The shape or form of a surface or solid is defined by reference geometry. Planes, axes, coordinate systems, and points are all examples of reference geometry. You can use reference geometry to make a variety of different features. Consider the following scenario: In lofts and sweeps, planes are employed.
A coordinate system can be defined for a part or assembly. Coordinate systems are beneficial in the following ways: With the Measure and Mass Properties tools, you can calculate how much something weighs. SOLIDWORKS documents can be exported to IGES, STL, ACIS, STEP, Parasolid, VRML, and VDA. When it comes to assembly mates, there are a few things to keep in mind.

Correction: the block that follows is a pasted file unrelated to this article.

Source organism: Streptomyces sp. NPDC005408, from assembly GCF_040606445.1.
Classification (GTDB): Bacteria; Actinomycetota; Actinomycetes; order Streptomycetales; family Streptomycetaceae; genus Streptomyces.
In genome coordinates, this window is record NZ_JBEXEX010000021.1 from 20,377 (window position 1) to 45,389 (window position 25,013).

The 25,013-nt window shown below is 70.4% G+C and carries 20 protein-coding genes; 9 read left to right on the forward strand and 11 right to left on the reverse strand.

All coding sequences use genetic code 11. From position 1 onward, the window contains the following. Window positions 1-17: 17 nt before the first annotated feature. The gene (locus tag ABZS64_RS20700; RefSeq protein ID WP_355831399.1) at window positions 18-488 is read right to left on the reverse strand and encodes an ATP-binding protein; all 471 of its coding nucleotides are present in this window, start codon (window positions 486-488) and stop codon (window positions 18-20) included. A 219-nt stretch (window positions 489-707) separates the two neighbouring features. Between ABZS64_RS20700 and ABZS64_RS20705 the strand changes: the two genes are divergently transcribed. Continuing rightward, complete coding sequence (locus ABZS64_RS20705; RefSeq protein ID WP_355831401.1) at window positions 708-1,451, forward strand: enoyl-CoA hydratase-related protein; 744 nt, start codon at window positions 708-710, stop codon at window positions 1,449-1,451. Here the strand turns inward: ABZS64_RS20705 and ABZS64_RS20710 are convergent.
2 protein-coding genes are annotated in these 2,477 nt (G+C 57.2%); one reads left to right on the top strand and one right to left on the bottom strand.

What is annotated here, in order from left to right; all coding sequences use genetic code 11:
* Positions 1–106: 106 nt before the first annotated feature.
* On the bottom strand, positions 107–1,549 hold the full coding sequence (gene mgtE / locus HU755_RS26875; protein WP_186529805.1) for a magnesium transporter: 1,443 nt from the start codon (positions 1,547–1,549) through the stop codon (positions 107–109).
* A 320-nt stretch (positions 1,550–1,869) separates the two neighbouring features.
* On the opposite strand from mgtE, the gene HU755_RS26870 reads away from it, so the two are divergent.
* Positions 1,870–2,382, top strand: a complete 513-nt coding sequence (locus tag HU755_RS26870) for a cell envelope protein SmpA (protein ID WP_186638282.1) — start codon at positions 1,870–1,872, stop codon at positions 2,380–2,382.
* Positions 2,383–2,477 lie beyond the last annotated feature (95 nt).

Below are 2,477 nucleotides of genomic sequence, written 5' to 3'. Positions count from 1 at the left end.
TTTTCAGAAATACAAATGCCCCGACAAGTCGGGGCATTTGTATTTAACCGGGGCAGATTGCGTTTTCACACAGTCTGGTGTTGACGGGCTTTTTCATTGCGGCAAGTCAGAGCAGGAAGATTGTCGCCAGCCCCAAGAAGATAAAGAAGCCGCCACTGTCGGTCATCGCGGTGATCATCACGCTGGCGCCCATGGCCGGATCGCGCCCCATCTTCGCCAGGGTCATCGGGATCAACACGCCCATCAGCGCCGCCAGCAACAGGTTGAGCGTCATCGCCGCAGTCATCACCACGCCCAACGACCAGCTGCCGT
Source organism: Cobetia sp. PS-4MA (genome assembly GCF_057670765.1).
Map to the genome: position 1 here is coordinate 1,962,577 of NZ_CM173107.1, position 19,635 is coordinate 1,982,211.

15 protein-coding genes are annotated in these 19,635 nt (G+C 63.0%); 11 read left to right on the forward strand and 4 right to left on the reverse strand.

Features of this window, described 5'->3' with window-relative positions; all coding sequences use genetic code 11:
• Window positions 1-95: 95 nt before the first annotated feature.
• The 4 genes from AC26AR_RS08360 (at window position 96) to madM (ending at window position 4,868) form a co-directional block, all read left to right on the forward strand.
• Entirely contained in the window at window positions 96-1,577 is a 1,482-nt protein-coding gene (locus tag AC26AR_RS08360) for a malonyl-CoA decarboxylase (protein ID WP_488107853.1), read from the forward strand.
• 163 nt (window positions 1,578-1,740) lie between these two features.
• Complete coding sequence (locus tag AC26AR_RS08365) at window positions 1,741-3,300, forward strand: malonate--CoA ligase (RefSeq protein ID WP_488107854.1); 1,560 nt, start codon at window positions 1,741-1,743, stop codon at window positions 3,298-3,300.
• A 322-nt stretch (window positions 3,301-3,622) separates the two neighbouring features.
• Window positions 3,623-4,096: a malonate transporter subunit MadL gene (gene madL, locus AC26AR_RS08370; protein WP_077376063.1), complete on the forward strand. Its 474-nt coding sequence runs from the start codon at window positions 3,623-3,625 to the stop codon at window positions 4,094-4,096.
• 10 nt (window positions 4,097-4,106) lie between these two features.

Features include all sorts of reference geometry and can be found under the Features tab. To start making a plane, go to the CommandManager's Features tab, pick Reference Geometry, and then Plane.
Select Coordinate System from the Reference Geometry toolbar or Insert > Reference Geometry > Coordinate System from the Insert menu.
To create the coordinate system, use the Coordinate System PropertyManager. You can change your choices as follows:
Make a click.
Select Model > Coordinate System from the drop-down menu. The dialogue box for the Coordinate System appears.
In the graphics box, select up to three placement references.
To establish a new coordinate system with the default orientation, click OK; to orient the new coordinate system, click the Orientation tab.
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